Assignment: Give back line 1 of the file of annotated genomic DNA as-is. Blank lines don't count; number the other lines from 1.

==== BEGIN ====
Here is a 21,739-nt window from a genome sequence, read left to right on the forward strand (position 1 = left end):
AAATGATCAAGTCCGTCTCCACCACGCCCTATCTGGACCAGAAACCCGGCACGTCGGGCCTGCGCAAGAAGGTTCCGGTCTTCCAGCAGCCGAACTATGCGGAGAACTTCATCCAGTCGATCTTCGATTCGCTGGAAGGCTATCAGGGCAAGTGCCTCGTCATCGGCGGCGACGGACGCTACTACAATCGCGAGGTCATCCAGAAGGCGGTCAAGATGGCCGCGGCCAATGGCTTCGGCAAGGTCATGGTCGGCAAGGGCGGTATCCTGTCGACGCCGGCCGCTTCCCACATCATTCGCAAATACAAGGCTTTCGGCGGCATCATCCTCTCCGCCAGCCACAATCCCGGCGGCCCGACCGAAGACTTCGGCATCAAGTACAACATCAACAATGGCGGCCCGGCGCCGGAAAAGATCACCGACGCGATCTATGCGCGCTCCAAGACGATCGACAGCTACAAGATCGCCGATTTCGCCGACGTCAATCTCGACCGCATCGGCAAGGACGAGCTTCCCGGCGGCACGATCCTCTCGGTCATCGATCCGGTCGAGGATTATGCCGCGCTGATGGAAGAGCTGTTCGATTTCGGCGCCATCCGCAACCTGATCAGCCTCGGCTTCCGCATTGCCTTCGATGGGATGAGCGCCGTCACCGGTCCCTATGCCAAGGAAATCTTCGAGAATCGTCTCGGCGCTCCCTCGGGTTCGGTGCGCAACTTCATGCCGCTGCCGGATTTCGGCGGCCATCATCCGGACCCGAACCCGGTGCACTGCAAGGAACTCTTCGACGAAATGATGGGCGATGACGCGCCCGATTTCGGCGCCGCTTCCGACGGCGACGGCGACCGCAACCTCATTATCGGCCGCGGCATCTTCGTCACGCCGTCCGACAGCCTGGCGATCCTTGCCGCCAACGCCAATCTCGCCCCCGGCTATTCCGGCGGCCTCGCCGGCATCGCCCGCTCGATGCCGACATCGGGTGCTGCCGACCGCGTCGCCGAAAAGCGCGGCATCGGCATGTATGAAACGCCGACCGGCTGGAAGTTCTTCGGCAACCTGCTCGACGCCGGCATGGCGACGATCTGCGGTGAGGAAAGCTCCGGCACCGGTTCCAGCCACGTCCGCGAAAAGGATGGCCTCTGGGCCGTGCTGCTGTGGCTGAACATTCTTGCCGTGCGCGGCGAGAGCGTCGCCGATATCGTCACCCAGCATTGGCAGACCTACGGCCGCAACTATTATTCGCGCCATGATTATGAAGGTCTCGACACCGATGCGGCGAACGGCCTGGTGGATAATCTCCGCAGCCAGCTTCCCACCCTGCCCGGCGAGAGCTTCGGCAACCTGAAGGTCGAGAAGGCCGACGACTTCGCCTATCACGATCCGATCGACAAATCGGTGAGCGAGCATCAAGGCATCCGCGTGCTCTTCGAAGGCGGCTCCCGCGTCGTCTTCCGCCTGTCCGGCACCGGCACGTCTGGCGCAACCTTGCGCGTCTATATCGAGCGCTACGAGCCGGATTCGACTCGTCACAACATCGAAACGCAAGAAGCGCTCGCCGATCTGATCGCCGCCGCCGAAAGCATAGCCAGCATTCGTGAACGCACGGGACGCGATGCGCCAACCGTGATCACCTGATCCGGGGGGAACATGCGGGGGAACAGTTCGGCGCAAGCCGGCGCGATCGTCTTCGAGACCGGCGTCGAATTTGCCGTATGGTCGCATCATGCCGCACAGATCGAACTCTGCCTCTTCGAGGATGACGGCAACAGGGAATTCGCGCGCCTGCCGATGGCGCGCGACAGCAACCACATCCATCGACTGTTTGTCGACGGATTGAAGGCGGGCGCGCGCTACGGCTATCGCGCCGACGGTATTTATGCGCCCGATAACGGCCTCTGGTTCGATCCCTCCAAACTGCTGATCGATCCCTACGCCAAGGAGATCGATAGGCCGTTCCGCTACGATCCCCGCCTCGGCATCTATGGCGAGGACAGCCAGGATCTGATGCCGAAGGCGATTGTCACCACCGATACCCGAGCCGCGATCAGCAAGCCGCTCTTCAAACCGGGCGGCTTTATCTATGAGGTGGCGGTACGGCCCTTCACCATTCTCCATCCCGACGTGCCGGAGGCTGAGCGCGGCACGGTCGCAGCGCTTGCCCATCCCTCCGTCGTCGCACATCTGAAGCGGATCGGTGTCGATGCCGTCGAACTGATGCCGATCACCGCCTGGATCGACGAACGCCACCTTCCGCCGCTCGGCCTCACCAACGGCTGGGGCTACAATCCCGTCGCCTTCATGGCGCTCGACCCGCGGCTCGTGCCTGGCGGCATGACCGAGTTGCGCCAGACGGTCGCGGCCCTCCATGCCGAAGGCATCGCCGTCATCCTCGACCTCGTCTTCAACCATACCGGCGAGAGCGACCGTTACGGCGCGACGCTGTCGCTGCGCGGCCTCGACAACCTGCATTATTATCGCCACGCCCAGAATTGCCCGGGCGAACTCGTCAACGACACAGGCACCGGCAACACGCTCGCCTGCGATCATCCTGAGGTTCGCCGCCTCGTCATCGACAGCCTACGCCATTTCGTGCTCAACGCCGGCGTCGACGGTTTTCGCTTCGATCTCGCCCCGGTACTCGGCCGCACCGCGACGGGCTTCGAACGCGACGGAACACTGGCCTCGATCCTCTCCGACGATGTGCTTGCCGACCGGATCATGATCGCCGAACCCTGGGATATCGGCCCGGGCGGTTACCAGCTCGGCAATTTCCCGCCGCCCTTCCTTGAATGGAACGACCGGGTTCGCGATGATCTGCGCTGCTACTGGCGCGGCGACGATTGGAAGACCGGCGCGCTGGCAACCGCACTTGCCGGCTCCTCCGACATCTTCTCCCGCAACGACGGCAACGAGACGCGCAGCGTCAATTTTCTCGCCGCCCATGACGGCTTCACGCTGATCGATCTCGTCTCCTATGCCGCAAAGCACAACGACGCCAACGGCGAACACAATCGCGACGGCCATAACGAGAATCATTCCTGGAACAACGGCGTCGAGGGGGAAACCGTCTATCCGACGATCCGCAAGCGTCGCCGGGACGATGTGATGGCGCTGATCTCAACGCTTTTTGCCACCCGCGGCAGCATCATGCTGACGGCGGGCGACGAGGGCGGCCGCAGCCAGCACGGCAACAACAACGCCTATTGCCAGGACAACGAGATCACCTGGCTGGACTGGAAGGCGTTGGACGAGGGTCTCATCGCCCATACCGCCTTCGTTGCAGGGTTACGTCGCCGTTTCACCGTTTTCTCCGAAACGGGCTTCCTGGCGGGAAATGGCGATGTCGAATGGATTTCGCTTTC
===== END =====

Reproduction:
Here is a 21,739-nt window from a genome sequence, read left to right on the forward strand (position 1 = left end):